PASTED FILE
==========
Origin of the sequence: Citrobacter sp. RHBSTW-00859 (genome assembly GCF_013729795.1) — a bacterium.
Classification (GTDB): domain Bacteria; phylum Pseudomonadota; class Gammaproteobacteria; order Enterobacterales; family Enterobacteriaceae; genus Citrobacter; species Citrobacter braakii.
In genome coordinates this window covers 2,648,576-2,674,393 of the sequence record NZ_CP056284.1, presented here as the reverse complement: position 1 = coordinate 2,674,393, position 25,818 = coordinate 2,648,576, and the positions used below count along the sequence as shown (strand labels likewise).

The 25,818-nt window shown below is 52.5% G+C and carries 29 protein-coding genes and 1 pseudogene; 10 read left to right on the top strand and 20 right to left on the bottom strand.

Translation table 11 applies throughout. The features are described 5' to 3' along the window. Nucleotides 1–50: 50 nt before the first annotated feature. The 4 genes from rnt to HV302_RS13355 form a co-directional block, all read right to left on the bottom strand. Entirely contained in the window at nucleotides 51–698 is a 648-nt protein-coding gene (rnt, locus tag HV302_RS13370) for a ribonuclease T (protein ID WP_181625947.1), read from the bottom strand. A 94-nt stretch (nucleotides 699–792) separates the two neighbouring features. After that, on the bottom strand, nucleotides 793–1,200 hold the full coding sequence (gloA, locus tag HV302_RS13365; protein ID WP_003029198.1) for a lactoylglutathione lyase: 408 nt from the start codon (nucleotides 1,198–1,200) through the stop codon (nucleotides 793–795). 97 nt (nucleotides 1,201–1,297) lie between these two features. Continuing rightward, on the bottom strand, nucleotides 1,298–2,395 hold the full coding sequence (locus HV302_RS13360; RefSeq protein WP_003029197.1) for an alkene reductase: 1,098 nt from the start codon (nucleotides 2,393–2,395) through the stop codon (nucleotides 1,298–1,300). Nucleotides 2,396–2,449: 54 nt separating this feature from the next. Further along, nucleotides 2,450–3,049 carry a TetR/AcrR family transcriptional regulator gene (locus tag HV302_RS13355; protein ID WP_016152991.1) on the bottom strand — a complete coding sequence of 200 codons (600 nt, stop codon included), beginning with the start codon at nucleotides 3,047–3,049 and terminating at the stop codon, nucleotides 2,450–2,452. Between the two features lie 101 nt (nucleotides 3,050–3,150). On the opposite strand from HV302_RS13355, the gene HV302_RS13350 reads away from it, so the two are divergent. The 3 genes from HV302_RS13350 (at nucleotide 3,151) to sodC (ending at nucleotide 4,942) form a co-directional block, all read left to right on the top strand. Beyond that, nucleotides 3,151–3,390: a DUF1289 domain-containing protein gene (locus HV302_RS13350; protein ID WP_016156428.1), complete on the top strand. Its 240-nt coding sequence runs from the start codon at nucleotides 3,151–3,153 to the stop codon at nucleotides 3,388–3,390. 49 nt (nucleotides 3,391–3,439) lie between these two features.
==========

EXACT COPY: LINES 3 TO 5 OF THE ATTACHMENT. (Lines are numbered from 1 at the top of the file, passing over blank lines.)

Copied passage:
In genome coordinates this window covers 2,648,576-2,674,393 of the sequence record NZ_CP056284.1, presented here as the reverse complement: position 1 = coordinate 2,674,393, position 25,818 = coordinate 2,648,576, and the positions used below count along the sequence as shown (strand labels likewise).

The 25,818-nt window shown below is 52.5% G+C and carries 29 protein-coding genes and 1 pseudogene; 10 read left to right on the top strand and 20 right to left on the bottom strand.

Translation table 11 applies throughout. The features are described 5' to 3' along the window. Nucleotides 1–50: 50 nt before the first annotated feature. The 4 genes from rnt to HV302_RS13355 form a co-directional block, all read right to left on the bottom strand. Entirely contained in the window at nucleotides 51–698 is a 648-nt protein-coding gene (rnt, locus tag HV302_RS13370) for a ribonuclease T (protein ID WP_181625947.1), read from the bottom strand. A 94-nt stretch (nucleotides 699–792) separates the two neighbouring features. After that, on the bottom strand, nucleotides 793–1,200 hold the full coding sequence (gloA, locus tag HV302_RS13365; protein ID WP_003029198.1) for a lactoylglutathione lyase: 408 nt from the start codon (nucleotides 1,198–1,200) through the stop codon (nucleotides 793–795). 97 nt (nucleotides 1,201–1,297) lie between these two features. Continuing rightward, on the bottom strand, nucleotides 1,298–2,395 hold the full coding sequence (locus HV302_RS13360; RefSeq protein WP_003029197.1) for an alkene reductase: 1,098 nt from the start codon (nucleotides 2,393–2,395) through the stop codon (nucleotides 1,298–1,300). Nucleotides 2,396–2,449: 54 nt separating this feature from the next. Further along, nucleotides 2,450–3,049 carry a TetR/AcrR family transcriptional regulator gene (locus tag HV302_RS13355; protein ID WP_016152991.1) on the bottom strand — a complete coding sequence of 200 codons (600 nt, stop codon included), beginning with the start codon at nucleotides 3,047–3,049 and terminating at the stop codon, nucleotides 2,450–2,452. Between the two features lie 101 nt (nucleotides 3,050–3,150). On the opposite strand from HV302_RS13355, the gene HV302_RS13350 reads away from it, so the two are divergent. The 3 genes from HV302_RS13350 (at nucleotide 3,151) to sodC (ending at nucleotide 4,942) form a co-directional block, all read left to right on the top strand. Beyond that, nucleotides 3,151–3,390: a DUF1289 domain-containing protein gene (locus HV302_RS13350; protein ID WP_016156428.1), complete on the top strand. Its 240-nt coding sequence runs from the start codon at nucleotides 3,151–3,153 to the stop codon at nucleotides 3,388–3,390. 49 nt (nucleotides 3,391–3,439) lie between these two features.